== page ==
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Librarian Andy Leach, author Evelyn McDonnell, and discographer Omid Yamini

 

Evelyn McDonnell speaks at the Rock Hall Library + Archives

Evelyn McDonnell speaks at the Rock Hall Library + Archives

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Omid Yamini at the Rock Hall Library

I’m still processing my whirlwind weekend visit to Cleveland’s Rock and Roll Hall of Fame, Museum, Library and Archives a couple weeks ago. It was an honor to argue the case for the importance of the Runaways within those sacred institutional walls. Plus Cleveland played a pivotal role in Runaways history, as I got to discuss with journalists and fans who were there for those famous Agora shows, including writer Cliff Michalski, who I had interviewed for the book. Queens of Noise discographer and Runaways archivist Omid Yamini joined me on the podium and in the back rooms of the archives. Here are some snapshots of the wintery weekend. All photos courtesy of The Rock and Roll Hall of Fame Library and Archives.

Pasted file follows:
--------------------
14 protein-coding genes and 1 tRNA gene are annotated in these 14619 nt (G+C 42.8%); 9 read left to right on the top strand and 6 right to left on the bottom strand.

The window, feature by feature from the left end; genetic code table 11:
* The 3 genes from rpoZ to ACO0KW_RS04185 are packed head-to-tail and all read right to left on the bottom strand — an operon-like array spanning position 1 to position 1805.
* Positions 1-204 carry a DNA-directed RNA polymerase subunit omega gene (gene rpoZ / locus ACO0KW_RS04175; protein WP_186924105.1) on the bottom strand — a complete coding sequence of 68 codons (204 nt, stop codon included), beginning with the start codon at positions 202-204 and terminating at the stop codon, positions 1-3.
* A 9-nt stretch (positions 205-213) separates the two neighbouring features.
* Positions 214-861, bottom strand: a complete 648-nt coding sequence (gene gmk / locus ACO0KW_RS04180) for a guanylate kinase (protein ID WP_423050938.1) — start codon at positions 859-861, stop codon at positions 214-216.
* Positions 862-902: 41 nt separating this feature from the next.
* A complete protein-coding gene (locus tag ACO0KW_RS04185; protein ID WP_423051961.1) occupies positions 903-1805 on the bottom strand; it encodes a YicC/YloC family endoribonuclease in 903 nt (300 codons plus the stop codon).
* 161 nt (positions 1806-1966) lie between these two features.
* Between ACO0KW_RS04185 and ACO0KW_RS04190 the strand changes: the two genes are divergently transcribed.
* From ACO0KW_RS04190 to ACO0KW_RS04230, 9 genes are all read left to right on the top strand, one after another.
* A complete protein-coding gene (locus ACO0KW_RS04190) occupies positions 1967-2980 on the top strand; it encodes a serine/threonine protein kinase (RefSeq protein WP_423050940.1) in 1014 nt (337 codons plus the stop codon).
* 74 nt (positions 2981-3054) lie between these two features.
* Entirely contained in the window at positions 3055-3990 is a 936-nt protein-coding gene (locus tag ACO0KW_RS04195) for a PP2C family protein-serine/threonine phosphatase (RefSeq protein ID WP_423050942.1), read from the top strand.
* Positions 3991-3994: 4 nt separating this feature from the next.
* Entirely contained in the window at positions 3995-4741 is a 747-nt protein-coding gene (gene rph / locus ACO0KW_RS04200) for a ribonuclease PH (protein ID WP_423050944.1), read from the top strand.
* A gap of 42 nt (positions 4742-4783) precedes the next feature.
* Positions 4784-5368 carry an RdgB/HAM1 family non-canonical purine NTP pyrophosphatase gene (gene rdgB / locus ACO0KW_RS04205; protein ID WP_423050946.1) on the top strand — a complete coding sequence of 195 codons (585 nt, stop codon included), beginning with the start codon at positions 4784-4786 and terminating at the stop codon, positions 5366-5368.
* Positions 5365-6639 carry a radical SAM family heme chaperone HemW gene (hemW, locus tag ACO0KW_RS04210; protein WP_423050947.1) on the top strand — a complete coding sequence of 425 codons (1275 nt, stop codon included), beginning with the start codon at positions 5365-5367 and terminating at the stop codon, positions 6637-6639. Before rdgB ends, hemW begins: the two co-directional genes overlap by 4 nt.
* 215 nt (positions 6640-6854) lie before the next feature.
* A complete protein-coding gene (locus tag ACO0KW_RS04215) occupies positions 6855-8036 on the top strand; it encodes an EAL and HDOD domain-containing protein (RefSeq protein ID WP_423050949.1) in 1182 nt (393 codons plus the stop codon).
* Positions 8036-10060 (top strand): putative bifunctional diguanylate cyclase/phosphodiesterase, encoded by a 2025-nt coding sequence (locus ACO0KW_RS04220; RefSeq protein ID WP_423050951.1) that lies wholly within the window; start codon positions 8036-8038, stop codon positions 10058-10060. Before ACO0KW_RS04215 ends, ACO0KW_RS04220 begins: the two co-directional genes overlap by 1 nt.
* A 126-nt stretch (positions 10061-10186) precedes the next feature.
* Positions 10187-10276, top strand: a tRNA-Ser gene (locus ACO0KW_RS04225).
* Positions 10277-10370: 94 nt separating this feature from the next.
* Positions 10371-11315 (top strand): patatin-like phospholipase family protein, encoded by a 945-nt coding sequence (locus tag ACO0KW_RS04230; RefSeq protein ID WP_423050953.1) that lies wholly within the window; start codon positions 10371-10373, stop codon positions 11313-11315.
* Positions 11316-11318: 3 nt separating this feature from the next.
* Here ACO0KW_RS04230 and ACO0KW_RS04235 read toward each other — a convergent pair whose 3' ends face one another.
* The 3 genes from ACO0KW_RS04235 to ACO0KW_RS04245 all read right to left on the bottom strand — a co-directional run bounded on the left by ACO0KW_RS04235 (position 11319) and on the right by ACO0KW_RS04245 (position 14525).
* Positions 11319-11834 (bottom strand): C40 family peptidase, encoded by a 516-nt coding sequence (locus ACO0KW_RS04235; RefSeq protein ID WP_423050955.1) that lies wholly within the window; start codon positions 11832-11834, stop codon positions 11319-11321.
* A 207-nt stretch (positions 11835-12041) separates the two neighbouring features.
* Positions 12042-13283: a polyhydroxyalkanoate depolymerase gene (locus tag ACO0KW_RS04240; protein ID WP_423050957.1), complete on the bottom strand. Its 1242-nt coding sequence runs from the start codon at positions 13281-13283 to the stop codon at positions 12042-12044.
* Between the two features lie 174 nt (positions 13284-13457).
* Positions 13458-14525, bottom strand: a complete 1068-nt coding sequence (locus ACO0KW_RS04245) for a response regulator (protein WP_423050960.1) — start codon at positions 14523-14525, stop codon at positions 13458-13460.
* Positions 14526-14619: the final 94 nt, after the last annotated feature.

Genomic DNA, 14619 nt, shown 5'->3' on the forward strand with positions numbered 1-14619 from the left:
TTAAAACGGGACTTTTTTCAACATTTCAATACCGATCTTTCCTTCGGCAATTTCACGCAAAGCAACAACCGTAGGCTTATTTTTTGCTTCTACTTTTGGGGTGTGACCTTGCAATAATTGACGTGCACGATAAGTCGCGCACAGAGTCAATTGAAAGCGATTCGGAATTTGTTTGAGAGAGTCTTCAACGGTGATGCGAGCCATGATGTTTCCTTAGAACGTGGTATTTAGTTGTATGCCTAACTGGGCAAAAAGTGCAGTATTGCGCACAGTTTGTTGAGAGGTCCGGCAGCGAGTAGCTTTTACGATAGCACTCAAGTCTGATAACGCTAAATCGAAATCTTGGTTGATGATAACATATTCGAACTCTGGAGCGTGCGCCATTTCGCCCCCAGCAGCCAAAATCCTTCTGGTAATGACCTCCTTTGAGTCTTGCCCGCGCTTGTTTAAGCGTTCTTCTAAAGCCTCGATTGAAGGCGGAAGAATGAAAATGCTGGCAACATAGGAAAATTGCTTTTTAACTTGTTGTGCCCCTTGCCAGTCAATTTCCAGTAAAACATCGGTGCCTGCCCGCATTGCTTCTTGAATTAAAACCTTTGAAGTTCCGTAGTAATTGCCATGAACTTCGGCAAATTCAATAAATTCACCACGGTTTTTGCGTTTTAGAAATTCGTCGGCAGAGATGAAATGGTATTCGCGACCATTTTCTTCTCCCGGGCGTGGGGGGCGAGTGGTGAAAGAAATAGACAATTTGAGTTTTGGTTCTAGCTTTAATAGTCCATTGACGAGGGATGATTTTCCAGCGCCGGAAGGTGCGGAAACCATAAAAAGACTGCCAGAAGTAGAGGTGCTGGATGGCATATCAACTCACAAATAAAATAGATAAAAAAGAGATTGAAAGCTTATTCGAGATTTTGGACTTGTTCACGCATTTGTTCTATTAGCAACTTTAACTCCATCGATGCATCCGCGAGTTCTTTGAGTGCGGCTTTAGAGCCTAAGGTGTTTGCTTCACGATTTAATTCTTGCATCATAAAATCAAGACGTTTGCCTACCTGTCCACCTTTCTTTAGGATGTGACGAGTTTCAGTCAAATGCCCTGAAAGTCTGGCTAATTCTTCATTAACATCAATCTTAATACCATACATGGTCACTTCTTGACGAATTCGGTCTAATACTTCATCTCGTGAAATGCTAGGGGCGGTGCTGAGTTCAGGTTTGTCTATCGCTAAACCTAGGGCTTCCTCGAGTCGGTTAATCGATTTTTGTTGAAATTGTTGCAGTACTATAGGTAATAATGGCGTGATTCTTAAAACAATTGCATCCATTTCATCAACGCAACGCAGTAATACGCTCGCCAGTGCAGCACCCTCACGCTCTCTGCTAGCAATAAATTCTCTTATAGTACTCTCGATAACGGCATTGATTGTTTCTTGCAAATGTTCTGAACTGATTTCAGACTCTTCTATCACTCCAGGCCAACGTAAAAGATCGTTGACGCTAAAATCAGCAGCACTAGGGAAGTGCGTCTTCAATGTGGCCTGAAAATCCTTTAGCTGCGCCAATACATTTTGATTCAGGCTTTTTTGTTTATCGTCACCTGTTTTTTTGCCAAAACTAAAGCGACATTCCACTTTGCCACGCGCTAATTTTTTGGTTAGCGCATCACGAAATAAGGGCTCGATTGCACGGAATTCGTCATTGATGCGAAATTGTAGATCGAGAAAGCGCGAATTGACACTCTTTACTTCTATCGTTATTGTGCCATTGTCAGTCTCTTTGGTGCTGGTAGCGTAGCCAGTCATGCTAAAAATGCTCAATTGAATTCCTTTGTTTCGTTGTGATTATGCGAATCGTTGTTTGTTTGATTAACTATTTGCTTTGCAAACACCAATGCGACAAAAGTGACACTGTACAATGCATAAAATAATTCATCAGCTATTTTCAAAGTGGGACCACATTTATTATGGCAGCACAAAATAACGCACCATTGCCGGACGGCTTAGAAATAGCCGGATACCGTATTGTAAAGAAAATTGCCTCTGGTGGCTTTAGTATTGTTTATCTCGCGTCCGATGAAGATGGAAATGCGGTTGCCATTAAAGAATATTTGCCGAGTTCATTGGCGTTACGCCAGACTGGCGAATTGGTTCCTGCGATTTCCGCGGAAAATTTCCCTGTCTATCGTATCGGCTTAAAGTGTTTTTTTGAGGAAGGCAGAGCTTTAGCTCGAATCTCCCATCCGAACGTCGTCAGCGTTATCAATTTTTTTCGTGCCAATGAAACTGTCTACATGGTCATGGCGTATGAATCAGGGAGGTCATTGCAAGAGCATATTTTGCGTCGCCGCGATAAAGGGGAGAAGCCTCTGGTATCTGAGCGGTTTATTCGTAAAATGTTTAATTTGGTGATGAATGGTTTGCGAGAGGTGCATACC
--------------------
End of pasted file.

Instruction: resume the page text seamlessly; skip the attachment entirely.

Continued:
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Queens at Rock Hall Info

Rock and Roll Hall of Fame members can make reservations for my January 25 presentation in Cleveland beginning tomorrow, January 13. Non-members can reserve beginning Tuesday. For more info, visit the Rock Hall site. Runaways collector and Queens of Noise discographer Omid Yamini will be joining me for this special event.

Author Series with Evelyn McDonnell, author of Queens of Noise: The Real Story of the Runaways | The Rock and Roll Hall of Fame and Museum.

via Queens at Rock Hall Info.